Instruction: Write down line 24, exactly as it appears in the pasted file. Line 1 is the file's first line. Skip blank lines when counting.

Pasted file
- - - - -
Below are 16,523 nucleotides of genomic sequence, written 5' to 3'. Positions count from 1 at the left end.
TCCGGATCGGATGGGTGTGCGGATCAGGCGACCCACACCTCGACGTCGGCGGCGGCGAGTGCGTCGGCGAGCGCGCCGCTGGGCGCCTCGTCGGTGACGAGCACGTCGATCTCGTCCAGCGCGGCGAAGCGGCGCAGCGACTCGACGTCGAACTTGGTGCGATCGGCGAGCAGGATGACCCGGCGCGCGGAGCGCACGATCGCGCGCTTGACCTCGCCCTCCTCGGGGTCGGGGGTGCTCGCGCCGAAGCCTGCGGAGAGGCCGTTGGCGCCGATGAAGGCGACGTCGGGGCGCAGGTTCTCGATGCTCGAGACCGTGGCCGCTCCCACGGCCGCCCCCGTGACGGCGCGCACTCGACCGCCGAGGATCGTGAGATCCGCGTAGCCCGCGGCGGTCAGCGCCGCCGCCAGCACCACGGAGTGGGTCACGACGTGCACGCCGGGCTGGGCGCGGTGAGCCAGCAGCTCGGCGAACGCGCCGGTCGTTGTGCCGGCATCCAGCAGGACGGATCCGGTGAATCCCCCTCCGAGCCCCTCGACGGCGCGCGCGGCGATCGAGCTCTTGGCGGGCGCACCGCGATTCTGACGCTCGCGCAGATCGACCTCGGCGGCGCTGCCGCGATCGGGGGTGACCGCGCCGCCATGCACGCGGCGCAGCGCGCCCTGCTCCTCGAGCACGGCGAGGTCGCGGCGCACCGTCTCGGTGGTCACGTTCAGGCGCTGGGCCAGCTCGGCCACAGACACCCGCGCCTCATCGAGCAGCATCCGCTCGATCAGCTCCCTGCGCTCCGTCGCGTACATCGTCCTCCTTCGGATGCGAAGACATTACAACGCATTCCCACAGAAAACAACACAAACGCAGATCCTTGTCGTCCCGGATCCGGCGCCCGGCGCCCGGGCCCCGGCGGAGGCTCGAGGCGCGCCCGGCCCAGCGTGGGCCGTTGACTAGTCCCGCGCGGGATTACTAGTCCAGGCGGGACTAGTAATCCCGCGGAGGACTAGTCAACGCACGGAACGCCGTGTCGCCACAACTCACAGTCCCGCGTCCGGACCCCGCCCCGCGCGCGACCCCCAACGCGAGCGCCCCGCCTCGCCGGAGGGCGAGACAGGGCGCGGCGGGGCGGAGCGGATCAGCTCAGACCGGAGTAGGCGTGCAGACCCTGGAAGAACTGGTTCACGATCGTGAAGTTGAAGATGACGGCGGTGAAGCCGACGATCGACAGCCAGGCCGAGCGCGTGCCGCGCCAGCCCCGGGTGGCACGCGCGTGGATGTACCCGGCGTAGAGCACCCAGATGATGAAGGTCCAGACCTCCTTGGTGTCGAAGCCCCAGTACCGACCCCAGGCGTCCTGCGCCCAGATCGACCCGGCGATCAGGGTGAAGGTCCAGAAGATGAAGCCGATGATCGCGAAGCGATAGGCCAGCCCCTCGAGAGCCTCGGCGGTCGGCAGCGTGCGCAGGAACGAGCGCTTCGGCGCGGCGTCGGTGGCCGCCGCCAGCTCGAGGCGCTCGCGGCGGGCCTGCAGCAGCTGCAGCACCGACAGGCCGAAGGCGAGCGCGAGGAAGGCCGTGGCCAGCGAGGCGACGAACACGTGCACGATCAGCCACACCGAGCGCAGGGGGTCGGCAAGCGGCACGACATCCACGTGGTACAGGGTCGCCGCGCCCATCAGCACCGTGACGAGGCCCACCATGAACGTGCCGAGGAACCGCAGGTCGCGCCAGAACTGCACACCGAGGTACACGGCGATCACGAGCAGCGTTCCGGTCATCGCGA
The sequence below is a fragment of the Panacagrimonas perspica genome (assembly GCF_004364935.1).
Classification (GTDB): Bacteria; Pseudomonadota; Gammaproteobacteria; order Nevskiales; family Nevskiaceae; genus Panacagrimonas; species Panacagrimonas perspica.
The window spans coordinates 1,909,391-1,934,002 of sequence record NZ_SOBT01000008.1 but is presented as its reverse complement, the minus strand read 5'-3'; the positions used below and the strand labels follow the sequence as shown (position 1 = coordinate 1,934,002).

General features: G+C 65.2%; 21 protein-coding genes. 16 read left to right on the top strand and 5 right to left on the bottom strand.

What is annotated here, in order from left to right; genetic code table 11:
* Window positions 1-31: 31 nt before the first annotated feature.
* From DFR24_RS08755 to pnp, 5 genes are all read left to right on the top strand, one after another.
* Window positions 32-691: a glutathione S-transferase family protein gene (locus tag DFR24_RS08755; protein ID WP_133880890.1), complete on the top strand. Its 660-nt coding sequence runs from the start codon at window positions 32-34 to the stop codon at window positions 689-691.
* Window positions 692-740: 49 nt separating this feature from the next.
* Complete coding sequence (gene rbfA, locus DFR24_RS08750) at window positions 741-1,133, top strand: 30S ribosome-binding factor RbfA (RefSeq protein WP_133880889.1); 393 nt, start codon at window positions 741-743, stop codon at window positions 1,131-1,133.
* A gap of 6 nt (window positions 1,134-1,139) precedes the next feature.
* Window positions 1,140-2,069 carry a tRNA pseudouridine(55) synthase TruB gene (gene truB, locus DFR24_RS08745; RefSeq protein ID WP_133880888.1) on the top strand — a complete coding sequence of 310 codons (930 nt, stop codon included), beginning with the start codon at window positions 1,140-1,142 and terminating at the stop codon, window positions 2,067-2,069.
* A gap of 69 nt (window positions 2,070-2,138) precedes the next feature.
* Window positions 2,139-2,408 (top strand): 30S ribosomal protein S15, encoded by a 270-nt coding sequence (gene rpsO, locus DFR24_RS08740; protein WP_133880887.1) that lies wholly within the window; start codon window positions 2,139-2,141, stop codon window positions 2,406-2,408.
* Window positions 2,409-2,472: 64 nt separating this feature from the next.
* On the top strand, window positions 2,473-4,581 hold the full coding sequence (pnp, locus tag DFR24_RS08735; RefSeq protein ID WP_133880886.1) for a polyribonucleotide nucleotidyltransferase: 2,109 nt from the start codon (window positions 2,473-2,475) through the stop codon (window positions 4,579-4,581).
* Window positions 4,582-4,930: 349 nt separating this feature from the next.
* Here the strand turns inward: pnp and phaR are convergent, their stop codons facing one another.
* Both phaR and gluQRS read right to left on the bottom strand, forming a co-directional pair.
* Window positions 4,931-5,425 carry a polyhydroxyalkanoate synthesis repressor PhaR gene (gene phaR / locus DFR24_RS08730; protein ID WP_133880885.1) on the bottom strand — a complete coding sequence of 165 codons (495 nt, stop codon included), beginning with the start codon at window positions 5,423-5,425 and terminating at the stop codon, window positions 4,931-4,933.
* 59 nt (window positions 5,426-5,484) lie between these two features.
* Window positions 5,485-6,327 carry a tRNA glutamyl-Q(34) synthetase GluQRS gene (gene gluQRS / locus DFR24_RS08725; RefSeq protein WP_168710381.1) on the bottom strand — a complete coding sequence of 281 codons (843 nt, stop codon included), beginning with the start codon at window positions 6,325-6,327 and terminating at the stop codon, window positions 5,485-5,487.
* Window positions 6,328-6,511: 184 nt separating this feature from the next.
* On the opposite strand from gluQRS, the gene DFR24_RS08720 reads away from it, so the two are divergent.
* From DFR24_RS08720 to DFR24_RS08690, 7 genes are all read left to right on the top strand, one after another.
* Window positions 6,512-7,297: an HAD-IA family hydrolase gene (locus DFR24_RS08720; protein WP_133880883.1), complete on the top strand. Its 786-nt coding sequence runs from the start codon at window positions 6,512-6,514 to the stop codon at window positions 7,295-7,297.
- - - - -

* Window positions 5,485-6,327 carry a tRNA glutamyl-Q(34) synthetase GluQRS gene (gene gluQRS / locus DFR24_RS08725; RefSeq protein WP_168710381.1) on the bottom strand — a complete coding sequence of 281 codons (843 nt, stop codon included), beginning with the start codon at window positions 6,325-6,327 and terminating at the stop codon, window positions 5,485-5,487.